Sep 21, 2007

Watership Down

by Richard Adams

Although Watership Down is peopled by rabbits, the story is quite serious. It is an epic tale of leadership and adventure: a small group of rabbits escapes a warren doomed for destruction and flees through the countryside seeking a safe place to make a new home. It is full of unforgettable characters, drama, tall tales, humor, sorrow and warfare. The rabbits face dangers on all sides, from men, foxes, dogs and even established rabbits in other warrens who don't welcome newcomers. They show strength I never thought of rabbits having-- I used to see them as being weak and uninteresting (before I read this book). The author gives close attention to environment details so that the natural setting is easily painted in the reader's mind. The animals' behavior is accurately based on observations of wild rabbits, and is quite realistic. If you can accept the fact that these animals talk, you get drawn into their culture and mythology. The author depicts their entire world so well you can get the feeling that you live among the rabbits and see through their eyes. A wonderful book, one I have read time and time again.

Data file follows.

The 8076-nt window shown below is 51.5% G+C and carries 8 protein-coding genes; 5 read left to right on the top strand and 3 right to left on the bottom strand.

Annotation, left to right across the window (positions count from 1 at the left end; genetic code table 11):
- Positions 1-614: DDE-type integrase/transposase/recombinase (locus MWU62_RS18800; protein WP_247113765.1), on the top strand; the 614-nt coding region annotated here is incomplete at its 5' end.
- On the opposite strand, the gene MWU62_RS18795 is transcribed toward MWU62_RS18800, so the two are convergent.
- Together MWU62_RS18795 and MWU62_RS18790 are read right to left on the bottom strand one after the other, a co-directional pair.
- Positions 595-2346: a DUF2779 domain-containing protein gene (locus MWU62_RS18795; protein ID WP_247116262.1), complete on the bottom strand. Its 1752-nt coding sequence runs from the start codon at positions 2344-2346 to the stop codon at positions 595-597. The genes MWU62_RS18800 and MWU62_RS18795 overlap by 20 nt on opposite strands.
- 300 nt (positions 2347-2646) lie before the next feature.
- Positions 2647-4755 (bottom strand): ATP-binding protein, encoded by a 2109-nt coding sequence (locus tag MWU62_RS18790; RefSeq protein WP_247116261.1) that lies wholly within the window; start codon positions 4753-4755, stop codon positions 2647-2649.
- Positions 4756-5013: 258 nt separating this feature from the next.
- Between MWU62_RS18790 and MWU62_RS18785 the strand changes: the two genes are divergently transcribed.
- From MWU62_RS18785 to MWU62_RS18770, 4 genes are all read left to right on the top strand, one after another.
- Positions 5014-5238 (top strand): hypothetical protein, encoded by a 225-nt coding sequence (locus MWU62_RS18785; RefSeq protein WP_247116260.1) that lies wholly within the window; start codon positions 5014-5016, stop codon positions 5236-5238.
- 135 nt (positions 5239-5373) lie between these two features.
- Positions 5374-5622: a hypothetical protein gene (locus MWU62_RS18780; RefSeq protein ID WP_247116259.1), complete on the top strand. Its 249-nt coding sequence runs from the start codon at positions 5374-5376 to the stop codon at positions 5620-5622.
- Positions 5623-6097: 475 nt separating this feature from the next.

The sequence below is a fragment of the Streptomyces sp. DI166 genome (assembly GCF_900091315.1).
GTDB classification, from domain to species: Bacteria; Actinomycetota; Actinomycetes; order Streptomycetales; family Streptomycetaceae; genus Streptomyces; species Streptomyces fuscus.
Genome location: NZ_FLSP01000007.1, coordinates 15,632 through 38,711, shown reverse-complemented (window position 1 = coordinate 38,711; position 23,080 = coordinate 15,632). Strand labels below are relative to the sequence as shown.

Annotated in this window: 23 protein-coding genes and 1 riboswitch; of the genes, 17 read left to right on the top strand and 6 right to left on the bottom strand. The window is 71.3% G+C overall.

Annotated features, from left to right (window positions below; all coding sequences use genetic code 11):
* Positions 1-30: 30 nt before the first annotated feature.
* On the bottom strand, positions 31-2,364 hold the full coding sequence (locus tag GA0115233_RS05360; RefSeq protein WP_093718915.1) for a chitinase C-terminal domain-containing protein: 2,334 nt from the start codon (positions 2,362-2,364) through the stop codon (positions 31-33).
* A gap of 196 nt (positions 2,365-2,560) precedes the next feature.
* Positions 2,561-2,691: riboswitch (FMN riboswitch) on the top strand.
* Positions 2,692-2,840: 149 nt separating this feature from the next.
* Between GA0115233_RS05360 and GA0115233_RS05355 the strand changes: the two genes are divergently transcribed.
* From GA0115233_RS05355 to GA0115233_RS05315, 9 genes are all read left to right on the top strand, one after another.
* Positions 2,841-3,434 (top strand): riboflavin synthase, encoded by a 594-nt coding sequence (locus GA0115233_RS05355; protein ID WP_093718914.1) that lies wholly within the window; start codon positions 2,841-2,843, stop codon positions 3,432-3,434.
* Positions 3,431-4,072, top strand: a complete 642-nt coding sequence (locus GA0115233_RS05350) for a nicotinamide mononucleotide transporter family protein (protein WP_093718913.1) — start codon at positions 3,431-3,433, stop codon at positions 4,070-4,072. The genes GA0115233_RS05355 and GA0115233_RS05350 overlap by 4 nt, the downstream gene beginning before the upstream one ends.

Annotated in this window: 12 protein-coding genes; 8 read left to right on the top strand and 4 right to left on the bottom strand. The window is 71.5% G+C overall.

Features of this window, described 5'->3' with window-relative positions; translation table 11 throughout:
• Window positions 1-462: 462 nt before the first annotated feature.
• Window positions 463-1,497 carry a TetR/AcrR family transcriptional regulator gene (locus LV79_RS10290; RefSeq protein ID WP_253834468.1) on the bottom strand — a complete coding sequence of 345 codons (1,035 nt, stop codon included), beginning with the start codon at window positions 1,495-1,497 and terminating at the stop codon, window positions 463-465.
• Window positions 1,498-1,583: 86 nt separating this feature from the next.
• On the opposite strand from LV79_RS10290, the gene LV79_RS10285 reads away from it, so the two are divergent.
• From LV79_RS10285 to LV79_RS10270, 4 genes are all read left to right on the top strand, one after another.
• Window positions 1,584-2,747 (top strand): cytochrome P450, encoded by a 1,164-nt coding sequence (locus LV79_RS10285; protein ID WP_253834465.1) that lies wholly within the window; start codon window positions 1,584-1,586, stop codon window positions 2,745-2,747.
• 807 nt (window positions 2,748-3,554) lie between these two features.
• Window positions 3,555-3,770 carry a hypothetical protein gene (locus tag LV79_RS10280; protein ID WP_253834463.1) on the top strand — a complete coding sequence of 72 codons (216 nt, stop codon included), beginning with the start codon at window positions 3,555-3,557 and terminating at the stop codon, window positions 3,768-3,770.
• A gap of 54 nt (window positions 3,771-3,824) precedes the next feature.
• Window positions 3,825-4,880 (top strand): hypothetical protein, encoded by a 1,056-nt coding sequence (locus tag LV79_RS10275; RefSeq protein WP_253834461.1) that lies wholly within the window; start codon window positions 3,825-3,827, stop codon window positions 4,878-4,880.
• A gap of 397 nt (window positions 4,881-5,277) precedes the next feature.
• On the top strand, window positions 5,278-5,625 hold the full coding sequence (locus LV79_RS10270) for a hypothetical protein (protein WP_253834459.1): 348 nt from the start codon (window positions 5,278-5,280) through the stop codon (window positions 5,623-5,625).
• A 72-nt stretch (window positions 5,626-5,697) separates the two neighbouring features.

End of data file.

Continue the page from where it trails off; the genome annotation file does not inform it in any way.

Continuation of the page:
Rating: 5/5 ........ 496 pages, 1972

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4 comments:

Lauren said...

Really, how can you NOT like a book about bunnies? :)

Jeane said...

But what bunnies!

Jenny said...

I feel so sad for myself for all the time I spent ignoring this book! My mother said to read it, and then said it was about a psychic bunny, and I sneerily scorned her. Stupid me; I loved it once I read it.

Jeane said...

Psychic bunny? I never thought of it that way, but I guess you could say Fiver was kind of a psychic. It's a silly thing to get hung up on, there's so much more to enjoy in the story.